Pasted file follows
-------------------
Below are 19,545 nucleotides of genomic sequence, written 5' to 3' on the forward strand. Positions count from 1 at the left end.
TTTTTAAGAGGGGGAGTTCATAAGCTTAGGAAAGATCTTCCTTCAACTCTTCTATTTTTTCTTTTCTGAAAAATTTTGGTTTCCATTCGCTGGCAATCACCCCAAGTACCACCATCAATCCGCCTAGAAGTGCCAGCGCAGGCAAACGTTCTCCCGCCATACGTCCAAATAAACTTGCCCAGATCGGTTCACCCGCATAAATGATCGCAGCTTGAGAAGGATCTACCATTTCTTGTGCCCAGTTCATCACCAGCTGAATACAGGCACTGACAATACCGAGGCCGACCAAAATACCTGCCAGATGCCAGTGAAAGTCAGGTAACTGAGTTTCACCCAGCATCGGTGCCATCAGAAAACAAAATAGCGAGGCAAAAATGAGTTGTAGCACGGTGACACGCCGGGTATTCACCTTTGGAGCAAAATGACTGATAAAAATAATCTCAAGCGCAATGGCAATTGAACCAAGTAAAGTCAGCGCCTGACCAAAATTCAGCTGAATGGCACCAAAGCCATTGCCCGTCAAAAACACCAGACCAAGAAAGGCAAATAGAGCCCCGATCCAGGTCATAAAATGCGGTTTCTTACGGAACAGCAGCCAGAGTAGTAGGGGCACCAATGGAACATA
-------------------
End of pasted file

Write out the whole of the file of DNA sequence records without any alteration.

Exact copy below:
Below are 19,545 nucleotides of genomic sequence, written 5' to 3' on the forward strand. Positions count from 1 at the left end.
TTTTTAAGAGGGGGAGTTCATAAGCTTAGGAAAGATCTTCCTTCAACTCTTCTATTTTTTCTTTTCTGAAAAATTTTGGTTTCCATTCGCTGGCAATCACCCCAAGTACCACCATCAATCCGCCTAGAAGTGCCAGCGCAGGCAAACGTTCTCCCGCCATACGTCCAAATAAACTTGCCCAGATCGGTTCACCCGCATAAATGATCGCAGCTTGAGAAGGATCTACCATTTCTTGTGCCCAGTTCATCACCAGCTGAATACAGGCACTGACAATACCGAGGCCGACCAAAATACCTGCCAGATGCCAGTGAAAGTCAGGTAACTGAGTTTCACCCAGCATCGGTGCCATCAGAAAACAAAATAGCGAGGCAAAAATGAGTTGTAGCACGGTGACACGCCGGGTATTCACCTTTGGAGCAAAATGACTGATAAAAATAATCTCAAGCGCAATGGCAATTGAACCAAGTAAAGTCAGCGCCTGACCAAAATTCAGCTGAATGGCACCAAAGCCATTGCCCGTCAAAAACACCAGACCAAGAAAGGCAAATAGAGCCCCGATCCAGGTCATAAAATGCGGTTTCTTACGGAACAGCAGCCAGAGTAGTAGGGGCACCAATGGAACATA